"That goes to show us the meaning of our motto 'Be Prepared,'" Lil Artha continued. "Now, if either Elmer or me had happened to have a gun in our hands how easy it would have been to bowl that fine buck over. And then think what it would mean to all of us. Wow! after this I'm meaning to stick even closer to my gun than a brother."

"We always shut the door after the horse has been stolen," said Elmer, "but even in our misfortune you can see the silver lining to the cloud if you look."

"Then for goodness' sake, Elmer, point it out, so George can get that sour frown off his face. He don't believe what he sees, and yet he's grieving worse than any of us because we didn't get that venison when we had the chance."

"If there's one deer up here in this forest there must be others," Elmer told them. "You may have noticed that he went off in about the same direction we expect to head in when we start. We may see him again, and if that luck comes our way we'll try and be ready next time."

Ten minutes later and chancing to look out over the snow Elmer saw a moving object that gave him a start, until on looking a second time he made it out to be only George, who was prowling around, looking for any signs the deer may have left as he broke through the deep snow drifts.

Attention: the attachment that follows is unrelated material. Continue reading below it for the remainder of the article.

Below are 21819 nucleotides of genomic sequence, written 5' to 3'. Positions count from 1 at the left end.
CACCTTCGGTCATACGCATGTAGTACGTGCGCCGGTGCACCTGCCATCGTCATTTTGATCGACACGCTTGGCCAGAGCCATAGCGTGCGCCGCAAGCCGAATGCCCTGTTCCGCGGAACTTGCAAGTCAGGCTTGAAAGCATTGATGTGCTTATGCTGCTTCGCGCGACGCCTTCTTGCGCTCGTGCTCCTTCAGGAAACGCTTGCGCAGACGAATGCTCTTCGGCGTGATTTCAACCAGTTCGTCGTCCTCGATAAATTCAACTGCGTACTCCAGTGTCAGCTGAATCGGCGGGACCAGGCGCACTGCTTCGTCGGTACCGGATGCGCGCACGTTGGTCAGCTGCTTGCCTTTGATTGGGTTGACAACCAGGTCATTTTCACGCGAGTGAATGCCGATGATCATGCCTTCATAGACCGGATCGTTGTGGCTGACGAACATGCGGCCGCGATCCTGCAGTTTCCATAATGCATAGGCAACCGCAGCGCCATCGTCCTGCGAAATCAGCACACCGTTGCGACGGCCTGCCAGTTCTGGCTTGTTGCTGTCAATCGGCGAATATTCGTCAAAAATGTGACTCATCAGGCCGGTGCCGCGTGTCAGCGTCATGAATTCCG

Evidently George must have been convinced, for when he came in later there was a satisfied expression on his face; and noticing Elmer observing him the doubter nodded his head, and simply said:

"It was a deer all right; I saw his tracks out there!"

They had been sitting by the fire eating their frugal lunch for something like five minutes when the sun suddenly looked down at them, dazzling their eyes with his bright beams glinting from all that snow.

Of course the four boys immediately broke out into a shout, they were so glad to see the cheerful face of the sun again. The meal was finished in record time; but then perhaps that was not to be wondered at, for the supply had run far short of the demand; and Lil Artha, after polishing his pannikin until he could almost see his face in the same, jocosely remarked:

"The sample was pretty fine; now bring on the dinner!"

They were so eager to get moving that they did not allow their state of hunger to give them much concern. The rude shelter was taken down, though they had some trouble with the rubber ponchos, as they seemed to be frozen stiff under the accumulated snow, which from time to time had thawed in the heat of the fire, only to congeal again later on.

In the end, however, everything was packed as before, and having secured their blankets over their shoulders again, the scouts were ready to make a start. Toby had made his threat good, and had his wonderful snowshoes on. He struck out bravely enough, and at first seemed to be able to easily outstrip his companions. This caused him to feel an unnatural exultation, for he began calling back at them, and derisively telling them to "hurry up," that they were "too slow a bunch for him," and all that sort of nonsense.

Then suddenly this tirade ceased.

"Wonder what's happened to him now?" Lil Artha remarked, turning a grinning face toward Elmer, who simply replied: